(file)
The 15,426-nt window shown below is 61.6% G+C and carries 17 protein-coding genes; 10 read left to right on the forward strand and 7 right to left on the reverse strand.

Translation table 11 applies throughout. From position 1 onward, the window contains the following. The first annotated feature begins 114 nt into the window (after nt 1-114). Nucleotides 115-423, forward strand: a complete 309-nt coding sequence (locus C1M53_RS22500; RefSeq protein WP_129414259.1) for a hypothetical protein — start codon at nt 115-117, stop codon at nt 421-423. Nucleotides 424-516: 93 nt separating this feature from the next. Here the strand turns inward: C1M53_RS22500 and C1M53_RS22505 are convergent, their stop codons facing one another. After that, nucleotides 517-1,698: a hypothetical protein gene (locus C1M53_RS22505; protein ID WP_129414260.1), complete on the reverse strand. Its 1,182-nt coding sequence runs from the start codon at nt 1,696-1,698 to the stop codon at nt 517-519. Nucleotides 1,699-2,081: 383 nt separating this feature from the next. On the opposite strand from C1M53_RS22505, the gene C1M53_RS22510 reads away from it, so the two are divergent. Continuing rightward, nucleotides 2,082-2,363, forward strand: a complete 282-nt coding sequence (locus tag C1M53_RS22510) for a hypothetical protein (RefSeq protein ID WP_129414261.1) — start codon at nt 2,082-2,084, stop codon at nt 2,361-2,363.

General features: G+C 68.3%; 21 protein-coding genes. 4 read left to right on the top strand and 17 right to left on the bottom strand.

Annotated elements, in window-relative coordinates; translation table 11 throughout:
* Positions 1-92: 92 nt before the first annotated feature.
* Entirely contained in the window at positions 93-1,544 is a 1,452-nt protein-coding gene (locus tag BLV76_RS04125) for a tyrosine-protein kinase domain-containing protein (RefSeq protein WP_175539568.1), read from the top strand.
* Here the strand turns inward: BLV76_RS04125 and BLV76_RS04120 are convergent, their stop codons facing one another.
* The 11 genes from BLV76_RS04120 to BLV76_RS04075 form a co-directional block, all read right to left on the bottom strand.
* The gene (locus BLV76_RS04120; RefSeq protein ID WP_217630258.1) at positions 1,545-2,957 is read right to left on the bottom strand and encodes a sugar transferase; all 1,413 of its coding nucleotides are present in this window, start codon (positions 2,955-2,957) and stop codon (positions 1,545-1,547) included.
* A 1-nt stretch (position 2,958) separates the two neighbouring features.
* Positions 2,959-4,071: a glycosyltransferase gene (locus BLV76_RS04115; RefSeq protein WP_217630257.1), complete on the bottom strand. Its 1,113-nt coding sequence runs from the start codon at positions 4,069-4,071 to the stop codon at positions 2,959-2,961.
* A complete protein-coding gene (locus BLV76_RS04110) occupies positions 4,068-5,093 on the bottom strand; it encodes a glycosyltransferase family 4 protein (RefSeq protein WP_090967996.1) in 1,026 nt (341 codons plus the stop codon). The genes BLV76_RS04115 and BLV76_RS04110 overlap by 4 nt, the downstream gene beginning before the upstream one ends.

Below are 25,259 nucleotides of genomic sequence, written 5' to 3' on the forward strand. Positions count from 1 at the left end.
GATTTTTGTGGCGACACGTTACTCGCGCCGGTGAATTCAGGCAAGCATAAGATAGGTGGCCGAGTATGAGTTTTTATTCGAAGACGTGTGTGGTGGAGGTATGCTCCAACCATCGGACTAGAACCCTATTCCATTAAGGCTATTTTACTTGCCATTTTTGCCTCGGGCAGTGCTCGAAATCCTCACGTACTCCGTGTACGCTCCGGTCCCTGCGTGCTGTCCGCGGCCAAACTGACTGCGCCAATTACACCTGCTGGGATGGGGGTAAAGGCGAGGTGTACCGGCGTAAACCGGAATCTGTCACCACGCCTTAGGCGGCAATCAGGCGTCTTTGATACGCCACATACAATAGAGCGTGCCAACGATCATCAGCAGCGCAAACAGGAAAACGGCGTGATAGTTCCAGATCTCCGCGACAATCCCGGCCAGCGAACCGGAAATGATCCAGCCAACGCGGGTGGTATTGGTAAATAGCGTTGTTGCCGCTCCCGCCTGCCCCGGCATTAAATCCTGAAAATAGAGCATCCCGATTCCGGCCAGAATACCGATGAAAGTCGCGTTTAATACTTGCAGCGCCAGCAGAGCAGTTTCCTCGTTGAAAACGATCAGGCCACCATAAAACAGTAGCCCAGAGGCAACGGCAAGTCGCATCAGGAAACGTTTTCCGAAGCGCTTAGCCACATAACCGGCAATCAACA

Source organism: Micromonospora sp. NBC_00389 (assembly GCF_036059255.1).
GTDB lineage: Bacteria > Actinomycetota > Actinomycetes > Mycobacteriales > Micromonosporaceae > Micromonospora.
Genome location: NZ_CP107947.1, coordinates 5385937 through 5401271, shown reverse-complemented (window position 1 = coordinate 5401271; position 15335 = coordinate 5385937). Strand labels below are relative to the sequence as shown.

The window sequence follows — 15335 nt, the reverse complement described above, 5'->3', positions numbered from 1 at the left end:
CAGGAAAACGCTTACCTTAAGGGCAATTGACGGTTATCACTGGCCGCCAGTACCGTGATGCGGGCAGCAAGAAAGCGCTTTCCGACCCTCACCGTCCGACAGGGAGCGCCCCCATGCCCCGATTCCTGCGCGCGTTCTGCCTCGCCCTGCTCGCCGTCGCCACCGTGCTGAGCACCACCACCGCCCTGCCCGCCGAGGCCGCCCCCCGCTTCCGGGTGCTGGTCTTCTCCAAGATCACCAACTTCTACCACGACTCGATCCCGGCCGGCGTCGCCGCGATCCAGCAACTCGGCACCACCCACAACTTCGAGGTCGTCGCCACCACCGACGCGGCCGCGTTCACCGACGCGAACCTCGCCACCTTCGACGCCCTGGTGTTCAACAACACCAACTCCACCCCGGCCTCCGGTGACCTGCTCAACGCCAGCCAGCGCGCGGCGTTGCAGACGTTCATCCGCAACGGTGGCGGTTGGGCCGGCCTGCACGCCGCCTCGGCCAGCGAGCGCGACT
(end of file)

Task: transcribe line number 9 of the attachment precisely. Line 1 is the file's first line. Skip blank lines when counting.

* The gene (locus BLV76_RS04120; RefSeq protein ID WP_217630258.1) at positions 1,545-2,957 is read right to left on the bottom strand and encodes a sugar transferase; all 1,413 of its coding nucleotides are present in this window, start codon (positions 2,955-2,957) and stop codon (positions 1,545-1,547) included.